became aware that he was hungry. His smile grew rueful as he stood
up and walked into the tiny kitchen of his flat, where Watson was
busy with preparations for lunch. The Irregulars would be by
shortly, and all three had extremely healthy appetites. Holmes, in
his own time, had never had much of an appetite. However, in this
time, he had found himself in need of more sustenance. He made a
mental note to ask Sir Evan about that, as he sat down at the table.
"If you are waiting on lunch, Holmes," the compudroid
immediately said, "then you will have quite a while Iím afraid.
Unless, of course, you donít mind leftovers."
Holmes chuckled. "Leftovers are perfectly fine, old friend.
Preferably something quick to heat up, as I really would like to
continue with this case." He smiled, knowing he had said just enough
to get the robot interested in what he was saying. That was one of
the few things that had not changed about himself. He loved to keep
people on their toes with cryptic statements. Of course before, it
had been necessary not to reveal too much, or everyone would most
likely not have followed him so readily.... He mentally shook his
head again. That was long past.
Just as Holmes had intended, Watson quickly picked up on his
statement. "Oh? Then that lovely young woman and her silent
companion had something of interest to tell you?"
"Really, Holmes," the compudroid stated, his voice sounding
annoyed, "you could be a little more forthcoming, you know."
Holmes just smiled, then relented. "Miss Danfield has been
having problems with attackers. Her companion is actually her
bodyguard, and he is equipped with an ionizer. Luckily. However,
whenever he hits one with the stunning beam, the attacker
"Hmm...which is why they didnít go to Scotland Yard, no doubt."
"Perhaps. However, I checked their DNA when the left. Miss
Danfieldís profile states that she is from another planet. Not odd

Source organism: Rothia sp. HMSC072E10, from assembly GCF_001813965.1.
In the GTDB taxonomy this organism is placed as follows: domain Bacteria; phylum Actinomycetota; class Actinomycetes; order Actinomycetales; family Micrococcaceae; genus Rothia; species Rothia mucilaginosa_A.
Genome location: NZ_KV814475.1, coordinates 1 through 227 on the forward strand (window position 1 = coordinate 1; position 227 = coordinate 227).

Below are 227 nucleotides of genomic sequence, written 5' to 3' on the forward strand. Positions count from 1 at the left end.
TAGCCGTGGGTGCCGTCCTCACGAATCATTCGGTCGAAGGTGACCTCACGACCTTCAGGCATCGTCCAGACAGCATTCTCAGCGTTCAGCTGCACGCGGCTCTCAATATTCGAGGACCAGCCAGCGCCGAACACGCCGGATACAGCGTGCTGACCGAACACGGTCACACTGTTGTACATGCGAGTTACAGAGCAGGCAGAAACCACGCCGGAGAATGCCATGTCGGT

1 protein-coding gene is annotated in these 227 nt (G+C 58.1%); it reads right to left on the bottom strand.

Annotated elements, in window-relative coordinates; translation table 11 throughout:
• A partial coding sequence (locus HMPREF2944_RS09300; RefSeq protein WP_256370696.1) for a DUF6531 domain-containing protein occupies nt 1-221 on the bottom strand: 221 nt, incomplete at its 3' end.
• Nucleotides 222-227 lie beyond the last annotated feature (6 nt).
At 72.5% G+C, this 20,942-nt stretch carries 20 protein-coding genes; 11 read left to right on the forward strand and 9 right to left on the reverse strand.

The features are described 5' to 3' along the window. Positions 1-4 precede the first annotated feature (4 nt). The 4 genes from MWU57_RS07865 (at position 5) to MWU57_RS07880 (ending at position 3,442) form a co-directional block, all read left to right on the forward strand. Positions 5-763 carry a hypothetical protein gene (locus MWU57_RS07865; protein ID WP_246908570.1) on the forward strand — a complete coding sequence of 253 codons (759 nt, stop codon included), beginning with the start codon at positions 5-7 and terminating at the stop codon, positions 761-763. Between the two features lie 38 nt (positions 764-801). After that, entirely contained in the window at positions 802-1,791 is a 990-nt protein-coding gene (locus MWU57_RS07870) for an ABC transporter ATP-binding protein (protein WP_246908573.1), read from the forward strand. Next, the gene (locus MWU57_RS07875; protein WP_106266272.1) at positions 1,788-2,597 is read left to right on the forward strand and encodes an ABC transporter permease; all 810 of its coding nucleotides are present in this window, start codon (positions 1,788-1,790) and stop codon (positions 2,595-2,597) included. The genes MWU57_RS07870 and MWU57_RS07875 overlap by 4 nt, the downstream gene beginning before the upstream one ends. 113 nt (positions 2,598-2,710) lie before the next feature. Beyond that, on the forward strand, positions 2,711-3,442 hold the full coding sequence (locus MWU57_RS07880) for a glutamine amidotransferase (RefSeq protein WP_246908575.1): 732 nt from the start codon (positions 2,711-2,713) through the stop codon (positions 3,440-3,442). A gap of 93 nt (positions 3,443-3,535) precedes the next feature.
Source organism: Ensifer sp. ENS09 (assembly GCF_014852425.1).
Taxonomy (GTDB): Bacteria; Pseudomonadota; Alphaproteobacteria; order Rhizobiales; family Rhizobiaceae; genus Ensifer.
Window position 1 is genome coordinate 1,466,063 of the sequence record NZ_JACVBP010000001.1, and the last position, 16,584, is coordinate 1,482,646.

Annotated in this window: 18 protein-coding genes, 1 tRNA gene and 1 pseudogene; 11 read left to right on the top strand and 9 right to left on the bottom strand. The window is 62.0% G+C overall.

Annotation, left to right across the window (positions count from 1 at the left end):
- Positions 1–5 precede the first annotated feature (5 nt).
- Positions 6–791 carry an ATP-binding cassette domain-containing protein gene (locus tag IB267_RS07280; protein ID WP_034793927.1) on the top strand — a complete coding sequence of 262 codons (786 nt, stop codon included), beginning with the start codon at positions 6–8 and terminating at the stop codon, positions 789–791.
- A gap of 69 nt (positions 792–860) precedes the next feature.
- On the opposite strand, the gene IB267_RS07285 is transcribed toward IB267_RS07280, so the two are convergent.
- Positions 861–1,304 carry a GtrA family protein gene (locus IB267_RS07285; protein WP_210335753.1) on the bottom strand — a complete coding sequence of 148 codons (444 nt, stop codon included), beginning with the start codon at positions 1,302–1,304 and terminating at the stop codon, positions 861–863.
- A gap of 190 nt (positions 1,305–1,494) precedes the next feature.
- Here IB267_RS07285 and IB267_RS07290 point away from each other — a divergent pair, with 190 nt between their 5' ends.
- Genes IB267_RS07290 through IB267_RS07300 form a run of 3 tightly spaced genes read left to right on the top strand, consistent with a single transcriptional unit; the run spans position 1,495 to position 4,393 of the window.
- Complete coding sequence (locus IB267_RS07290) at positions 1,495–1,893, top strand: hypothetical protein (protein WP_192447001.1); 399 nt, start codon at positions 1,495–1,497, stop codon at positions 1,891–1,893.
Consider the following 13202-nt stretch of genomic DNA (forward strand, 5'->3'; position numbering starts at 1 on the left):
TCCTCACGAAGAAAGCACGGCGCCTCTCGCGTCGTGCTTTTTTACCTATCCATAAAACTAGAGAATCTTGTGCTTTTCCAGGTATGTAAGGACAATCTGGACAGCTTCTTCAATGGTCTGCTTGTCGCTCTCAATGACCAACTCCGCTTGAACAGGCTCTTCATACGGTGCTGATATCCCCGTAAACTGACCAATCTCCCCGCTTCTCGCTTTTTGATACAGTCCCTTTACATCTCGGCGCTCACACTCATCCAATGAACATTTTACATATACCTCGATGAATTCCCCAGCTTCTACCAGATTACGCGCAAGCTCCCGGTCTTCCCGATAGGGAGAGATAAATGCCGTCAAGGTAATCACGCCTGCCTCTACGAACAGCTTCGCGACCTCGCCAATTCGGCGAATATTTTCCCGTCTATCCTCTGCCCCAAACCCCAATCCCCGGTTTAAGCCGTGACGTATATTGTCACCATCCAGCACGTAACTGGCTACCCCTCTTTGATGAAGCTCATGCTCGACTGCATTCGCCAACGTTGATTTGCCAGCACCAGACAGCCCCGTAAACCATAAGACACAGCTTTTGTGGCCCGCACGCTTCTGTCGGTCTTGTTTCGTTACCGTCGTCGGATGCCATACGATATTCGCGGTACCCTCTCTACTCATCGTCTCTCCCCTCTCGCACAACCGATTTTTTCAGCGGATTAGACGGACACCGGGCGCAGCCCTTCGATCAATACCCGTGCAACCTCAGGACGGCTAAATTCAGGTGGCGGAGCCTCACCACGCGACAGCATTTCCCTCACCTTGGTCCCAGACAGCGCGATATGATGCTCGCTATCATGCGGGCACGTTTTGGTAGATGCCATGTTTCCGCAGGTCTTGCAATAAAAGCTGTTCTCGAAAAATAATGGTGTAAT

in itself, but her home planet is not listed. That too isnít all
that unusual, though it does give rise to some suspicion. However,
the most interesting thing I found was her companionís DNA. It is
not filed with New Scotland Yard. Here, take a look."
Watson obediently downloaded the file. He looked back at
Holmes with surprise. "Why, the pattern of the nucleic acids more
closely resembles that of a feline than a human!"
Holmes smiled. "Quite right, Watson. Once the Irregulars have
arrived, we shall all go and find out about Miss Danfieldís
mysterious disappearing attackers. And ask her a few other questions
as well. Unless I am much mistaken, her background and the attackers
are somehow related."
Lestrade sat stiffly behind the controls of her cruiser,
every muscle in her body tense. The storm was even worse up here, in
the very heart of it, amidst the black thunderheads. She knew she
should relax, that her lightning shield was in place, but every
instinct in her told her to get on the ground immediately. Normally,
she would have heeded those instincts, but now she did not. They
were telling her wrong. They had to be. It was just a bit of phobia
from a childhood accident.
She didnít want to think about her childhood right now,
though. It was so far away, and so impossible to get to, even in
memory. She couldnít even go to the places she had been raised in,
see the machines she had lovingly worked on.... She quickly cleared
her head of these thoughts. The past was passed, and there was no
way of going back. Still...if only she hadnít become separated from
the others, at least she would have had someone to commiserate with,
even if she wasnít the most popular of the group. However, Ďif onlyí
was just as bad as thinking about the past. It got you nowhere, and
lowered your survival rate quickly, because it took away from your
concentration on the environment around you.
A jarring thud caused her to jerk from her reverie, cursing
her inattention. Another hovercar had come up behind her and fired
an energy weapon. It hadnít caused damage to anything important, but
the other car had immediately swerved away after firing. Punk kids
out on a dare probably. Her apartment building came into sight, and
she gave a sigh of relief. She began her descent, and was almost
instantly blinded by a bright flash as lightning struck the cruiser.
Before she could react, she felt a jolt of electricity running from
the controls to her hands and through the rest of her body. Sparks
were flying everywhere. In the back of her mind, she vaguely
realized that the cruiser had lost power and was going to crash,
autopilot or no autopilot. Then she lost consciousness.
TO BE CONTINUED
Back to the fanfic index